Train safety is still ignored
In 2010, 13 people died in train-related fatalities in Louisiana.
So far this year, Jeff Davis Parish has seen one train fatality, while neighboring Acadia Parish reported a similar death Wednesday afternoon.
Despite knowing just how powerful moving trains can be, people still sometimes try to “beat the train.” Sometimes these people trade their lives instead of waiting a few minutes for a train to roll by.
With approximately 160,000 miles of railroad operated in this country (according to the Association of American Railroads), we encounter train tracks and crossings each day. But even though people are familiar with railroads, they still do not approach them with the respect needed for a safe journey.
Railroad tracks, trestles, yards and equipment are considered private property, meaning any person walking or loitering in those areas is a trespasser. These trespassers can actually be fined or arrested. Some of these trespassers have paid with their lives when they chose to enter those dangerous areas.
A 150-car freight train traveling 50 miles per hour will take over a mile to stop. According to the Department of Transportation there are about 5,800 vehicle train crashes each year in the United States, most of which occur at railroad crossings. These accidents cause 600 deaths and injure about 2,300.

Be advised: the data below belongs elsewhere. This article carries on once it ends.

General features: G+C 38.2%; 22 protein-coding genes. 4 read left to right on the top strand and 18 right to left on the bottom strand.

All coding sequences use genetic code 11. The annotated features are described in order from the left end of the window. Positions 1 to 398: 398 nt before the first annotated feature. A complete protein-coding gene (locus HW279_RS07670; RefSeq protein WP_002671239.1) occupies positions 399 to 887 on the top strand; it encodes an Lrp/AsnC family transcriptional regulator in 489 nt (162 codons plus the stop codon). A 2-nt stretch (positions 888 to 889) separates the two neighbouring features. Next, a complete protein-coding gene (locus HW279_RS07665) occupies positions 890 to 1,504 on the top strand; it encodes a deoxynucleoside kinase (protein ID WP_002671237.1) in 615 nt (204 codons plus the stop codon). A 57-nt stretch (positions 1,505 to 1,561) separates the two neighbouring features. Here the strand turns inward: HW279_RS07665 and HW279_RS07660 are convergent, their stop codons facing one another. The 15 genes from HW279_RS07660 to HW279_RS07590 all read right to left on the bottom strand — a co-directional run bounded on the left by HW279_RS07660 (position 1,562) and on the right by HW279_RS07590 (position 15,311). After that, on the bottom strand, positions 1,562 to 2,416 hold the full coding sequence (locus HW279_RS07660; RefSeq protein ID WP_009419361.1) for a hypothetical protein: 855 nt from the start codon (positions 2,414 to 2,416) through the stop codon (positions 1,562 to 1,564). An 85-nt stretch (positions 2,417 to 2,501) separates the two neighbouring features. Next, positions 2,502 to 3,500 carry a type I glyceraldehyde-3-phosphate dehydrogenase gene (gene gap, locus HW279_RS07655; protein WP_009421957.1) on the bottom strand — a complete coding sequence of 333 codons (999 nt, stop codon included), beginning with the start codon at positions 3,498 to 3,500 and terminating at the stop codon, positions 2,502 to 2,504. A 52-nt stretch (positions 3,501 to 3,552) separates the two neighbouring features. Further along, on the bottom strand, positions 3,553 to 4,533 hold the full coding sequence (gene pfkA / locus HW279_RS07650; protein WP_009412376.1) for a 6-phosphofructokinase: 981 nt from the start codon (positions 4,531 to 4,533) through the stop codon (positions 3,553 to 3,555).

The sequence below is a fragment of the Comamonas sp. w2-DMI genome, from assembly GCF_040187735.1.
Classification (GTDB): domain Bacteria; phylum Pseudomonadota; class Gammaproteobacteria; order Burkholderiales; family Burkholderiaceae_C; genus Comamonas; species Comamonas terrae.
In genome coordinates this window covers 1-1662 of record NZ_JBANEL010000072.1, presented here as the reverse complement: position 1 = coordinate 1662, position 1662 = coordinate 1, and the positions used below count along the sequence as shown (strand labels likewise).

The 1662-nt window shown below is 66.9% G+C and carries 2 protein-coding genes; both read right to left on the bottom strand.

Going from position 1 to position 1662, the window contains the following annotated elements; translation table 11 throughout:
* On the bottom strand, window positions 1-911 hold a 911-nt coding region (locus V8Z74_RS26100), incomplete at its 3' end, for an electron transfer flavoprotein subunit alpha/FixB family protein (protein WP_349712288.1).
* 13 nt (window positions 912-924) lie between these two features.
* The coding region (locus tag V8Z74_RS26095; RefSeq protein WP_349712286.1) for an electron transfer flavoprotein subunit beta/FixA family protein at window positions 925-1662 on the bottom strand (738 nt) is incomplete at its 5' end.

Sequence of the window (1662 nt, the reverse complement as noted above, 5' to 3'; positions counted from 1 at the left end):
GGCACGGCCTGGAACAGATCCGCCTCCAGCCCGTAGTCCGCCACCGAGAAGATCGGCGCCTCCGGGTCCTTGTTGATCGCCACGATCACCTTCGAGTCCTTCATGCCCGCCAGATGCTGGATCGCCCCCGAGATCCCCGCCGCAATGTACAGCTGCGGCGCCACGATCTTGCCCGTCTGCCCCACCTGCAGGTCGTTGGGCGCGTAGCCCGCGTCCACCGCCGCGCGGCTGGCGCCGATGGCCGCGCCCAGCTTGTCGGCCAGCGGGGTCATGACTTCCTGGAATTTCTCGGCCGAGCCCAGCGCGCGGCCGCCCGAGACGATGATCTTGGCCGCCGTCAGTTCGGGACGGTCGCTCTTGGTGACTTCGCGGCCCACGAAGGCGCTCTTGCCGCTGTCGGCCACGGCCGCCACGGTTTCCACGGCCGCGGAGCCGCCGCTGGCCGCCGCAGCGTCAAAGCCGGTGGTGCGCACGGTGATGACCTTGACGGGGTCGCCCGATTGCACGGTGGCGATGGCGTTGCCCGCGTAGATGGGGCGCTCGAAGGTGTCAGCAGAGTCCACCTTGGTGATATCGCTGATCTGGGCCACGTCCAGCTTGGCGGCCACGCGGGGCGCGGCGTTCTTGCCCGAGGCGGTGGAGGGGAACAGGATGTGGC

You might be able to beat the train, but if time isn’t on your side, the train will win. The only way to ensure your safety near railroads is to realize the train always wins. Pay attention to the cross rails and signals and obey the flashing lights. Even if the signals are not flashing, put on the brakes and look around the tracks to ensure no train is in sight. It might take a few seconds out of your driving time, and you might slow down traffic.
But that is better than shutting down an entire area because someone has lost their lives to a train.
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